Wednesday, June 15, 2011

The Piety of "Stonewall" Jackson: Part Seven: Upholder of Divine Providence

Image:  Sign at the Stonewall Jackson Memorial Cemetery in Lexington, Virginia where Jackson and 144 other Confederate veterans are buried.

In Life and Campaigns, Dabney gives great emphasis to Jackson’s unwavering “belief in the control of Divine Providence” which was “most rational and scriptural" (p. 98). It was this profound trust in God’s guidance in all circumstances that gave Jackson his famed calm and fearlessness in battle. According to Dabney it also made him “a happy man" (p. 110). “His habitual frame was a calm sunshine. He was never desponding, and never frivolous" (p. 110). His pastor said “that he was the happiest man he ever knew" (p. 111). 

The proof of Jackson’s firm confidence in the Lord’s providential guidance of all things, came in the difficult and sorrowful moments of this life. In 1854, he lost his first wife, Eleanor Junkin, after only fourteen months of marriage. Dabney observes: “It is related that his grief was so pungent, as not only to distress, but seriously to alarm his friends. Yet even then he was most anxious not to sin by questioning in his heart the wisdom and rectitude of God’s dealing with him" (p. 115).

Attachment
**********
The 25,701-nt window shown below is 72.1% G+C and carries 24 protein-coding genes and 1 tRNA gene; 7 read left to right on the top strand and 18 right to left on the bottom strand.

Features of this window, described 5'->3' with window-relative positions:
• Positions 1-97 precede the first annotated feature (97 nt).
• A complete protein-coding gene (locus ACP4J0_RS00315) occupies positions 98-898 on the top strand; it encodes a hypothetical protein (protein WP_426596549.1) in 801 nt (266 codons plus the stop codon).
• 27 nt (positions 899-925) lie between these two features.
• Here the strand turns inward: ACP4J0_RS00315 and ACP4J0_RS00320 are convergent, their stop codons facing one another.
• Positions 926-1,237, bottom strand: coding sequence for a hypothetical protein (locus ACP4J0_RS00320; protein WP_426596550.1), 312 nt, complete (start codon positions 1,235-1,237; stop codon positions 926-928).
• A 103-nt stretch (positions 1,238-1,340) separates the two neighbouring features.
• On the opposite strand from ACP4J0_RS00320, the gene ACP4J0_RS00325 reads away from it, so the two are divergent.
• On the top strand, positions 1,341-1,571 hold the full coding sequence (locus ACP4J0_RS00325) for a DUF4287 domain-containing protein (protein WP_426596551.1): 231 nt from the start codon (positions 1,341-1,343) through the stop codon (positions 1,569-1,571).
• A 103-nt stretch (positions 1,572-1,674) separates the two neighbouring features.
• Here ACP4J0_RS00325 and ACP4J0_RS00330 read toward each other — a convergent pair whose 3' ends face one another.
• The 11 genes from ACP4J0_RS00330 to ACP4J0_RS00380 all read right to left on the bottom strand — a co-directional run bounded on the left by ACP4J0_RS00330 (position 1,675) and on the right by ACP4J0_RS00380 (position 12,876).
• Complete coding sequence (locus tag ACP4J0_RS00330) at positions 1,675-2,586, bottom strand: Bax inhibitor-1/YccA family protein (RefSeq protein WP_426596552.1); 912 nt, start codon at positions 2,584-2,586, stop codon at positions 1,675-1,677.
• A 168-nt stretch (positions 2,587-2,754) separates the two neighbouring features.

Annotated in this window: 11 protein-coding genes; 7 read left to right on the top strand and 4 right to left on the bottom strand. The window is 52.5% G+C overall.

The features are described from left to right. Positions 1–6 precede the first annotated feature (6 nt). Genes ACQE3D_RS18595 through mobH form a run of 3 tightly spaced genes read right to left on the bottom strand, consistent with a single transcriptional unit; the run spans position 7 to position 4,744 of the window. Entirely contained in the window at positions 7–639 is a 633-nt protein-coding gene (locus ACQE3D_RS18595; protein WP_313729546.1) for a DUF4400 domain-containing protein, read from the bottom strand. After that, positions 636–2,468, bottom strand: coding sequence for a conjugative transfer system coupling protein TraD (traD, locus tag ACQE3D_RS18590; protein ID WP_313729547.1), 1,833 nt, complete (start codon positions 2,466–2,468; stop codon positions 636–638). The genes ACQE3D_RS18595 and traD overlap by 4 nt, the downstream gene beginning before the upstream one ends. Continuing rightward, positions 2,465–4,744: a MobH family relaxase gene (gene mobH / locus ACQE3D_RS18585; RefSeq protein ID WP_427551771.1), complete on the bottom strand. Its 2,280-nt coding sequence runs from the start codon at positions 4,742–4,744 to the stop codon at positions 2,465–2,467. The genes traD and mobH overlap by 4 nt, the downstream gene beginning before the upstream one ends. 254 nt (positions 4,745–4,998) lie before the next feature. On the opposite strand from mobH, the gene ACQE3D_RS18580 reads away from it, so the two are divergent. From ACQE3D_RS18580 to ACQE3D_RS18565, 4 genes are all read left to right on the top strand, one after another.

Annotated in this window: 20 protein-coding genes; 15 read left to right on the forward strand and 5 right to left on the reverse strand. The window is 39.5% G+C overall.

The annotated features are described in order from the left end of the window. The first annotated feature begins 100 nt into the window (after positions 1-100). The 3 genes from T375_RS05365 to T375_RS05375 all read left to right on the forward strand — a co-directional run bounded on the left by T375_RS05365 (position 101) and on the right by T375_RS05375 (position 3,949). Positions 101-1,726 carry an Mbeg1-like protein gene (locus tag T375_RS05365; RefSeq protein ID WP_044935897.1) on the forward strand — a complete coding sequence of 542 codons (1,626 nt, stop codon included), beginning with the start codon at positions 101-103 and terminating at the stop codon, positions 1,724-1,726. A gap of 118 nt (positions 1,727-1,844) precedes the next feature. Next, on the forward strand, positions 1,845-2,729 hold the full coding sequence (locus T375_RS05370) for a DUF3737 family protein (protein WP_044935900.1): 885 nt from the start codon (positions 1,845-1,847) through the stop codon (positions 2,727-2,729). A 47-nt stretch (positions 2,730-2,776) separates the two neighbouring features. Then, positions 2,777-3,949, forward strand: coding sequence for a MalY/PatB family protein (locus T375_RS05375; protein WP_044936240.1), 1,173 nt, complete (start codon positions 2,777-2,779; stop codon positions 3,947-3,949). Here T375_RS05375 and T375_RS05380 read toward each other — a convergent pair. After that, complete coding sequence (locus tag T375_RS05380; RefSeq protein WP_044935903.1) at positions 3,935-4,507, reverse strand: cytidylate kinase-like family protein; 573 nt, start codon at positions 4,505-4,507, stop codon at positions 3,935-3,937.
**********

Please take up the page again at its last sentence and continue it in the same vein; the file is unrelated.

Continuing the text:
In an April 18, 1857 he wrote a letter to his second wife in which he commented on the painful death of a friend’s child:

I was not surprised that little M. was taken away, as I have long regarded his father’s attachment to him as too strong; that is, so strong that he would be unwilling to give him up, though God should call for His own. I am not one of those who believe that an attachment ever is, or can be absolutely too strong for any object of our affections; but out love for God may not be strong enough. We may not love Him so intensely as to have no will but His (p. 120). 

Jackson’s resolve was finally tested and proved when he received his mortal wound and had his shattered arm amputated. Dabney records that when Jackson’s chaplain saw his wounded leader he exclaimed, “Oh General! What a calamity!” to which the General responded:

You see me severely wounded, but not depressed; not unhappy. I believe that it has been done according to God’s holy will, and I acquiesce entirely in it. You may think it strange; but you never saw me more contented than I am today; for I am sure that my Heavenly Father designs this afflictions for my good. I am perfectly satisfied, that either in this life, or in that which is to come, I shall discover that what is now regarded as a calamity, is a blessing. And if it appears a great calamity, (as it surely will be an inconvenience, to be deprived of my arm,) it will result in a great blessing. I can wait, until God, in his own time, shall make known to me the object he has in thus afflicting me. But why should I not rather rejoice in it as a blessing, and not look on it as calamity at all? If it were in my power to replace my arm, I would not dare to do it, unless I could know it was the will of my Heavenly Father (p. 707). 


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